Then this holy king was taken and bounden, his hands behind him, and is brought tofore the duke, and after many opprobrious words, at the last they led him forth unto a tree which was thereby. To which tree his adversaries bound him, and then shot arrows at him, so thick and many that he was through wounded, and that one arrow smote out another, and always this blessed king ceased not, for all his wounds, to give laud praise and praising unto Almighty God. Then this wicked tyrant commanded that they should smite off his head, which they so did, he always praying, and saying his orisons prayers to our Lord God. Then the Danes left the body there Iying, and took the head and bare it into the thick of the wood, and hid it in the thickest place among thorns and briars, to the end that it should not be found of by the christian men.

His Body is Restored

But by the purveyance providence of Almighty God there came a wolf which diligently kept the holy head from devouring of by beasts and fowls. And after, when the Danes were departed, the christian men found the body, but they could not find the head, wherefore they sought it in the wood. And as one of them spake to another: Where art thou? Which were in the thick of the wood, and cried: Where art thou? the head answered and said: Here! here! here! and anon immediately then all they came thither and saw it and also a great wolf sitting and embracing the head between his forelegs, keeping it from all other beasts. And then anon they took the head and brought it unto the body and set it to the place where it was smitten off, and anon they joined together, and then they bare this holy body unto the place where it is now buried. And the wolf followed humbly the body till it was buried, and then he, hurting no body, returned again to the wood.

And the blessed body and head be so joined together that there appeareth nothing not at all that it had been smitten off, save as it were a red shining thread in the place of the departing where the head was smitten off. And in that place where he now lieth so buried is a noble monastery made, and therein monks of the order of S. Benet, Benedict which be richly endowed. In which place Almighty God hath showed many miracles for the holy king and martyr.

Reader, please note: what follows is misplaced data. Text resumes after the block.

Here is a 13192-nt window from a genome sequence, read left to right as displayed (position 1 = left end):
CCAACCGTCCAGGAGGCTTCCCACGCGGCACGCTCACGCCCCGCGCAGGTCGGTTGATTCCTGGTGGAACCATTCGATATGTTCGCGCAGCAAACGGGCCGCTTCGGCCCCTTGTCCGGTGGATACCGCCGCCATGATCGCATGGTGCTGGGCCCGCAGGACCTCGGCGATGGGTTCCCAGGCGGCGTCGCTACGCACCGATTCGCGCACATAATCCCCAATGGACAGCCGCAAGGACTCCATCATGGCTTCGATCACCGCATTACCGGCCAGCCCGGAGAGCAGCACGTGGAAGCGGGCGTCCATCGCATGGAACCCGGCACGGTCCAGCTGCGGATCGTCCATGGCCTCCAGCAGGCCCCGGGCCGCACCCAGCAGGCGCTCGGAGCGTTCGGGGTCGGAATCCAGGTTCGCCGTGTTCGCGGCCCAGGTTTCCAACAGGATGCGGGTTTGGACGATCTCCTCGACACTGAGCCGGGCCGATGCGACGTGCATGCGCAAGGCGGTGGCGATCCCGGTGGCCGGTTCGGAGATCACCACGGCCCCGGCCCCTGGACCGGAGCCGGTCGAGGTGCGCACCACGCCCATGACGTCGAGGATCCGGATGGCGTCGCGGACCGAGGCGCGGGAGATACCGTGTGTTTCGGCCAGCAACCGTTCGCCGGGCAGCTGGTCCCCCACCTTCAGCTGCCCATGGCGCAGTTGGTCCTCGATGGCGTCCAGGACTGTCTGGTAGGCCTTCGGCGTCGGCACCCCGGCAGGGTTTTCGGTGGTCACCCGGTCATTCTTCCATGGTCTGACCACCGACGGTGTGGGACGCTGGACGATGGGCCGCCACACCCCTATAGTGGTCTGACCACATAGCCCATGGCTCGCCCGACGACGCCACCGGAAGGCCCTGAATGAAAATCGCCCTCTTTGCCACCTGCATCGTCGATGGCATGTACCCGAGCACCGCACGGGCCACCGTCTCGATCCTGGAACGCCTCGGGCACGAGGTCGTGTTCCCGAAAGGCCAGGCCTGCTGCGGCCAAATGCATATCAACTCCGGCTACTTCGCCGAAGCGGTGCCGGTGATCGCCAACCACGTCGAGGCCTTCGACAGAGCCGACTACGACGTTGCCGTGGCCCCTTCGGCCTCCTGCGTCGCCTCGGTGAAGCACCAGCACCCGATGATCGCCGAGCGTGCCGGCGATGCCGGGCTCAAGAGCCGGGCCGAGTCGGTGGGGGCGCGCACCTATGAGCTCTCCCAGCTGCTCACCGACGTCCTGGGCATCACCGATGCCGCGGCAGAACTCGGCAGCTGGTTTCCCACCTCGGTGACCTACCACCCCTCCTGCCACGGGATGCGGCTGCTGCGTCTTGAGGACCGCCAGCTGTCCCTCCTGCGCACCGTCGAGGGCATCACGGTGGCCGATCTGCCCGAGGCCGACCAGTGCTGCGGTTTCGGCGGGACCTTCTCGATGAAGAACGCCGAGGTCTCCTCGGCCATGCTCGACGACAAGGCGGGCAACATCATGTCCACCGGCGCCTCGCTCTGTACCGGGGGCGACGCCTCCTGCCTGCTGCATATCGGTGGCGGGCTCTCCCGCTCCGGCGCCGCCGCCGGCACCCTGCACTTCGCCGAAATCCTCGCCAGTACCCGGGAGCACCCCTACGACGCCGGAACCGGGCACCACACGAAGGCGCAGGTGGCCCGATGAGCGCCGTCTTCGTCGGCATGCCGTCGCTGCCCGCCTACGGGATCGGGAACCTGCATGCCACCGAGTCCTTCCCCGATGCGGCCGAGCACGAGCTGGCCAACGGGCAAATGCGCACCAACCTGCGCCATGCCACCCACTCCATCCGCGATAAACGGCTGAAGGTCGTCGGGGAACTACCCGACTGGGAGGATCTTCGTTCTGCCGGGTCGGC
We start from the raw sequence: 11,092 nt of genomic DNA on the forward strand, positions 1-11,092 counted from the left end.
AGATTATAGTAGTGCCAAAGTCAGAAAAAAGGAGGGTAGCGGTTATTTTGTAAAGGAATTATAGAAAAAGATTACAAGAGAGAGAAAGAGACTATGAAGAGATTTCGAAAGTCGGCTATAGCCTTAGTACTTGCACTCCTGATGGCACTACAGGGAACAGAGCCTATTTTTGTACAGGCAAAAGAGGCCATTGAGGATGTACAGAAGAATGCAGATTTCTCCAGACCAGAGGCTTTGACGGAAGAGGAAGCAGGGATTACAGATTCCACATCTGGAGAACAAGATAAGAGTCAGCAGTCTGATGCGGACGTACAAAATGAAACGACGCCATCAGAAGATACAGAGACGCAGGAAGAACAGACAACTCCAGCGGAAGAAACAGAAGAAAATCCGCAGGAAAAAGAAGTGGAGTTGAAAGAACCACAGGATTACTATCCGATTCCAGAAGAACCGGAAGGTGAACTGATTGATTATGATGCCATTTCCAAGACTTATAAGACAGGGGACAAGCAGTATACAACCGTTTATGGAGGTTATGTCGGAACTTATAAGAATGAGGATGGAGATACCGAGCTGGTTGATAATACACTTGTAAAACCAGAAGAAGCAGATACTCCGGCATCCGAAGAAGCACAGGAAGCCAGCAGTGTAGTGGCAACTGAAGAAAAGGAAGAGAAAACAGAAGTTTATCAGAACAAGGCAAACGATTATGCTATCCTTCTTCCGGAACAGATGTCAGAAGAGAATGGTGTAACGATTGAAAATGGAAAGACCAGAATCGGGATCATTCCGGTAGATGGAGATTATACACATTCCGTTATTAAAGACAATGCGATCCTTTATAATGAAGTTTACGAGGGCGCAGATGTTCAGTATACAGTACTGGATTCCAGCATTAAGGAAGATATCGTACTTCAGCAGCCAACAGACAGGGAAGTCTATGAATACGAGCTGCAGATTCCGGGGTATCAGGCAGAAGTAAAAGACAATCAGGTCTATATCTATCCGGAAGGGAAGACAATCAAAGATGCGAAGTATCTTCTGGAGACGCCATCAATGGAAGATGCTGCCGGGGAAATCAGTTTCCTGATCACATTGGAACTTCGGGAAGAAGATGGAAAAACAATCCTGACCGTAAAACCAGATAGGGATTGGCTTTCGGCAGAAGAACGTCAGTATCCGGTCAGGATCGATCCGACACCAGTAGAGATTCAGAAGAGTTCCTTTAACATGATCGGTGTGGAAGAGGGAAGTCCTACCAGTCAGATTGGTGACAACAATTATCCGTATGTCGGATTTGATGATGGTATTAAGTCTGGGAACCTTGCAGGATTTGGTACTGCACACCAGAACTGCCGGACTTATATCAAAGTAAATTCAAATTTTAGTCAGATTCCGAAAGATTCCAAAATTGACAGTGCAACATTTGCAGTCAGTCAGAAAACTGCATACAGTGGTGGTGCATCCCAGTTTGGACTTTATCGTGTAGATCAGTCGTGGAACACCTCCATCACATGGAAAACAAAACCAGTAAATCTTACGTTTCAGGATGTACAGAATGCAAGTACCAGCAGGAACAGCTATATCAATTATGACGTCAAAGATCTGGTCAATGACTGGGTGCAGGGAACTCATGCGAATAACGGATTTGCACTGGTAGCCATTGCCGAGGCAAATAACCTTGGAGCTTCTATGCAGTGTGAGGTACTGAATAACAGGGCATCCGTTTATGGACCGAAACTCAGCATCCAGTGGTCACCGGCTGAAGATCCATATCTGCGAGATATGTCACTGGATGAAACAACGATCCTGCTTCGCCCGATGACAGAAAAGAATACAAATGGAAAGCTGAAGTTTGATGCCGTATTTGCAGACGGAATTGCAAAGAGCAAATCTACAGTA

St. Edmund and St. John

The following story is told in the Latin text of the Golden Legend, in the section on St. John the Evangelist (IX ¶ 12, Graesse 62, Ryan I, 55):
Saint Edmund, a King in England, never said no to anyone asking something in the name of St. John the Evangelist. So it happened that while the king’s chamberlain was absent a pilgrim asked the king for alms. The king gave him a costly ring, as he had nothing else to give. But after many days an English knight who had gone across the sea on the same pilgrimage brought the ring to him and said, “He who, and for whose love you gave this ring, returns it to you.” Thus it was clear that blessed John had appeared to the king in the form of a pilgrim.
Caxton includes the story in his life of John but corrects "Saint Edmund" to "St. Edward." The episode does indeed belong to Edward, not Edmund.

Golden Legend Table of Contents

Christian Iconography Home Page

Arrows shot into his body are St. Edmund's attribute. (See the description page for this image and the page explaining the iconography of images of this saint.)

This text was taken from the Internet Medieval Source Book. E-text © by Paul Halsall. Annotations, formatting, and added rubrics by Richard Stracke. Permission is granted for electronic copying, distribution in print form for educational purposes and personal use. If you do reduplicate the document, indicate the sources. No permission is granted for commercial use.